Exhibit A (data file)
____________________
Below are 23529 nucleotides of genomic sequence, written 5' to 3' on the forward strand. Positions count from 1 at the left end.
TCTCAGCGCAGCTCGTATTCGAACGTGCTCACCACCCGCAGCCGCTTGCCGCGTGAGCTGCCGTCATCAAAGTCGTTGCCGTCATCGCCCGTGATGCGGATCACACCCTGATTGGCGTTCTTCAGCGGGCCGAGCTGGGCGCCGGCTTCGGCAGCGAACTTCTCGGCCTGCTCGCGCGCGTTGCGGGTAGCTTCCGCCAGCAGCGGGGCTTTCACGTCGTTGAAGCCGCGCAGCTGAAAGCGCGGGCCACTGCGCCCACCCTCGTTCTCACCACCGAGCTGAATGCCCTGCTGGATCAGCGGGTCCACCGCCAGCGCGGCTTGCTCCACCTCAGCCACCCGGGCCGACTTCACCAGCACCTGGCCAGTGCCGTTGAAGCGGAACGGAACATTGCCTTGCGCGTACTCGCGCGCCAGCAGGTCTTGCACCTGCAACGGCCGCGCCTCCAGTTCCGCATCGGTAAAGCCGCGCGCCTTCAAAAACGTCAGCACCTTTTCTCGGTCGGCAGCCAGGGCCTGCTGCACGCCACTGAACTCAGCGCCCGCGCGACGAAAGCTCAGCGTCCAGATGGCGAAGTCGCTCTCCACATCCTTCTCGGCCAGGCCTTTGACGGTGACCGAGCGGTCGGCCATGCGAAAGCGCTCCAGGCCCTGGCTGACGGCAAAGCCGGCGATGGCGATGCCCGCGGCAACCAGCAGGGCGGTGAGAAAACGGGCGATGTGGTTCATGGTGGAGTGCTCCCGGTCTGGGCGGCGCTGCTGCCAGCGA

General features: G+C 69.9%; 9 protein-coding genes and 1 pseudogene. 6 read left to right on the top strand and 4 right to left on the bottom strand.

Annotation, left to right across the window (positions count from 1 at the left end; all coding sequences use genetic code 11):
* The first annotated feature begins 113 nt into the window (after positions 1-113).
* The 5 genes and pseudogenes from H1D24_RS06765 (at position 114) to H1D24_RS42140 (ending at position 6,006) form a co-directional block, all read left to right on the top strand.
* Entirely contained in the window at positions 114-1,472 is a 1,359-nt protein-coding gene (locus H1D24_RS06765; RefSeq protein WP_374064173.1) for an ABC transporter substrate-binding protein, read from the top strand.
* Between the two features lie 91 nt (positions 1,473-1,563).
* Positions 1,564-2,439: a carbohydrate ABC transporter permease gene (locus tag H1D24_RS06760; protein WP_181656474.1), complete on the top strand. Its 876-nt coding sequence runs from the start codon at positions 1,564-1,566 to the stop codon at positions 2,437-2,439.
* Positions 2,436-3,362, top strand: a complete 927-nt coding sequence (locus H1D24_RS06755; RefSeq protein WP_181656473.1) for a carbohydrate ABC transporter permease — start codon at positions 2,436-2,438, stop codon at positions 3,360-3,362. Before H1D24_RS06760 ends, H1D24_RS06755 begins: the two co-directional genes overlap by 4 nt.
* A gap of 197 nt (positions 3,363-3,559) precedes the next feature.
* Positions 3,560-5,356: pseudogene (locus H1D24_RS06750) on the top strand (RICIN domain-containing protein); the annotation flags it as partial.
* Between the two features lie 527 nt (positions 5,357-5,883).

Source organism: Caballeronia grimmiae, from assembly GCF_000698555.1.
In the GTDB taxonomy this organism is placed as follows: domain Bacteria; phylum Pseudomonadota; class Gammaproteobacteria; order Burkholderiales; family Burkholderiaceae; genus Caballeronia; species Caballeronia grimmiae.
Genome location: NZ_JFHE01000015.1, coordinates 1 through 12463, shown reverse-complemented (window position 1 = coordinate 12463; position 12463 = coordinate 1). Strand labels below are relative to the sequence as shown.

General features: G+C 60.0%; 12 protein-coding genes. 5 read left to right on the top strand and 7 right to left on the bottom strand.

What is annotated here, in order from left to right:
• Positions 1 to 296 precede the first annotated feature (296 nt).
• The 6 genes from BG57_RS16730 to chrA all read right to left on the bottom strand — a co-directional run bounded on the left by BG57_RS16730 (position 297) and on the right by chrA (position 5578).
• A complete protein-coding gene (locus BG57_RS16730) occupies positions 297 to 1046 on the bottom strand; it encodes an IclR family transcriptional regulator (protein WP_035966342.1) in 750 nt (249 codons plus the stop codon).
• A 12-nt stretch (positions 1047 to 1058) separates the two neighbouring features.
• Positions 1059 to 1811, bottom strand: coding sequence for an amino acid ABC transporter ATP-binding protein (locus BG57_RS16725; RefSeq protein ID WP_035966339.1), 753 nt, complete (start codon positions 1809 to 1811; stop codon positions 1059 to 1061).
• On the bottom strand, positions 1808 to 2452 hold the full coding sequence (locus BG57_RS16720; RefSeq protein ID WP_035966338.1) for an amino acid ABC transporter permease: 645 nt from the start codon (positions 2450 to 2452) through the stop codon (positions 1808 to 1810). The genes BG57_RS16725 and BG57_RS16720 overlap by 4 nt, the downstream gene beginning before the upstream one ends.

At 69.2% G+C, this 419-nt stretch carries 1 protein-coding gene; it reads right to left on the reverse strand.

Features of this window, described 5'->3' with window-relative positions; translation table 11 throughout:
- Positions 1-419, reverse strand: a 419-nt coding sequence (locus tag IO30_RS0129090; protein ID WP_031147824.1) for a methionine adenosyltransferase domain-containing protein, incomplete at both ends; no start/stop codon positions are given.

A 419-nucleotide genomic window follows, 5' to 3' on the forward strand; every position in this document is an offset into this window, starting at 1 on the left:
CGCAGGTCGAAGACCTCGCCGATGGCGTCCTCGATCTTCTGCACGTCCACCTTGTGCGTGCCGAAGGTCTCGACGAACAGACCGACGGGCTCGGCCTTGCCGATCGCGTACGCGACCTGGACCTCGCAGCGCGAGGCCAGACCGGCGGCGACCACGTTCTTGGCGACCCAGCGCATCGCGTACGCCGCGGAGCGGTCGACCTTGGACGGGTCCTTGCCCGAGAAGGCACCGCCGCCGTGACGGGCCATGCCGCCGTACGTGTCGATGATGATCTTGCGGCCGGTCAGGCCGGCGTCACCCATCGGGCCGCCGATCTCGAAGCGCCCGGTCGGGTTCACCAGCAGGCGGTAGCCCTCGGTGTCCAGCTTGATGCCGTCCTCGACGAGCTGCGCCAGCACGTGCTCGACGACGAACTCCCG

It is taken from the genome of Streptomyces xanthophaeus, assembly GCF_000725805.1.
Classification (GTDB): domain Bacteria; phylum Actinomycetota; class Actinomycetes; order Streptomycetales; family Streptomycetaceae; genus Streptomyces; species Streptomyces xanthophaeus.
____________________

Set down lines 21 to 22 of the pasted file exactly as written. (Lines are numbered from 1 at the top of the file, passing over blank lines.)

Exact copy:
• A complete protein-coding gene (locus BG57_RS16730) occupies positions 297 to 1046 on the bottom strand; it encodes an IclR family transcriptional regulator (protein WP_035966342.1) in 750 nt (249 codons plus the stop codon).
• A 12-nt stretch (positions 1047 to 1058) separates the two neighbouring features.